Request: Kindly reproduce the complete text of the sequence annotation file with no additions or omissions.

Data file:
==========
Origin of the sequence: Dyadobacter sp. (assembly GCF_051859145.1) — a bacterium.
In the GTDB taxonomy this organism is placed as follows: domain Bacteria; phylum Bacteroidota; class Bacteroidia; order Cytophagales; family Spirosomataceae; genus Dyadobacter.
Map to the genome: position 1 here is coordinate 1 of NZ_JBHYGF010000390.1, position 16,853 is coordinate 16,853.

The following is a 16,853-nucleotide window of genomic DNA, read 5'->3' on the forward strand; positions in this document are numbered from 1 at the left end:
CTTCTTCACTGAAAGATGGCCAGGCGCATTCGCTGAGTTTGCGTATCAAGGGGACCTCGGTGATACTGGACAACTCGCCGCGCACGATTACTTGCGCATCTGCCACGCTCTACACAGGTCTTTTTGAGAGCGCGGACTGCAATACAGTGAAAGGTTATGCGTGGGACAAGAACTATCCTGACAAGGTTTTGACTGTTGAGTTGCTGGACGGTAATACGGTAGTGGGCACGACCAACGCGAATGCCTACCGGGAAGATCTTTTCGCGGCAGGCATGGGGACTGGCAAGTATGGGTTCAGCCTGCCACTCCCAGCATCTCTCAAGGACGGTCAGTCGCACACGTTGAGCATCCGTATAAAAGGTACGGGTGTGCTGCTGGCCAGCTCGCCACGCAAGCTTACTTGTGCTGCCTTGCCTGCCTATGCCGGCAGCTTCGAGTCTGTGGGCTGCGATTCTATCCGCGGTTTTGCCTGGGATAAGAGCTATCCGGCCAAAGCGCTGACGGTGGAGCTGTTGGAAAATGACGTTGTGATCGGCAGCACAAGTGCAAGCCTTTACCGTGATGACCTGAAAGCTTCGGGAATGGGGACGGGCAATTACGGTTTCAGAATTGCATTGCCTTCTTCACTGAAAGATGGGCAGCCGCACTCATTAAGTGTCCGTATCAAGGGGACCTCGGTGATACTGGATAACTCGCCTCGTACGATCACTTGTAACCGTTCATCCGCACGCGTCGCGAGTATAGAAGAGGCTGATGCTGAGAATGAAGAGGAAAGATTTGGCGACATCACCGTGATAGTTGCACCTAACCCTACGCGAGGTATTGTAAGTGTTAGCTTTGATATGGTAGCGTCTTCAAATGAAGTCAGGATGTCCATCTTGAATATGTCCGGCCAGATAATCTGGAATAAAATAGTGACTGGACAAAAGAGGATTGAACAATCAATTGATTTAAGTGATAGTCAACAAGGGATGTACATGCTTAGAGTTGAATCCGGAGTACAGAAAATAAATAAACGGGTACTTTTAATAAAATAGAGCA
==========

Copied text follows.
Origin of the sequence: Dyadobacter sp. (assembly GCF_051859145.1) — a bacterium.
In the GTDB taxonomy this organism is placed as follows: domain Bacteria; phylum Bacteroidota; class Bacteroidia; order Cytophagales; family Spirosomataceae; genus Dyadobacter.
Map to the genome: position 1 here is coordinate 1 of NZ_JBHYGF010000390.1, position 16,853 is coordinate 16,853.

The following is a 16,853-nucleotide window of genomic DNA, read 5'->3' on the forward strand; positions in this document are numbered from 1 at the left end:
CTTCTTCACTGAAAGATGGCCAGGCGCATTCGCTGAGTTTGCGTATCAAGGGGACCTCGGTGATACTGGACAACTCGCCGCGCACGATTACTTGCGCATCTGCCACGCTCTACACAGGTCTTTTTGAGAGCGCGGACTGCAATACAGTGAAAGGTTATGCGTGGGACAAGAACTATCCTGACAAGGTTTTGACTGTTGAGTTGCTGGACGGTAATACGGTAGTGGGCACGACCAACGCGAATGCCTACCGGGAAGATCTTTTCGCGGCAGGCATGGGGACTGGCAAGTATGGGTTCAGCCTGCCACTCCCAGCATCTCTCAAGGACGGTCAGTCGCACACGTTGAGCATCCGTATAAAAGGTACGGGTGTGCTGCTGGCCAGCTCGCCACGCAAGCTTACTTGTGCTGCCTTGCCTGCCTATGCCGGCAGCTTCGAGTCTGTGGGCTGCGATTCTATCCGCGGTTTTGCCTGGGATAAGAGCTATCCGGCCAAAGCGCTGACGGTGGAGCTGTTGGAAAATGACGTTGTGATCGGCAGCACAAGTGCAAGCCTTTACCGTGATGACCTGAAAGCTTCGGGAATGGGGACGGGCAATTACGGTTTCAGAATTGCATTGCCTTCTTCACTGAAAGATGGGCAGCCGCACTCATTAAGTGTCCGTATCAAGGGGACCTCGGTGATACTGGATAACTCGCCTCGTACGATCACTTGTAACCGTTCATCCGCACGCGTCGCGAGTATAGAAGAGGCTGATGCTGAGAATGAAGAGGAAAGATTTGGCGACATCACCGTGATAGTTGCACCTAACCCTACGCGAGGTATTGTAAGTGTTAGCTTTGATATGGTAGCGTCTTCAAATGAAGTCAGGATGTCCATCTTGAATATGTCCGGCCAGATAATCTGGAATAAAATAGTGACTGGACAAAAGAGGATTGAACAATCAATTGATTTAAGTGATAGTCAACAAGGGATGTACATGCTTAGAGTTGAATCCGGAGTACAGAAAATAAATAAACGGGTACTTTTAATAAAATAGAGCA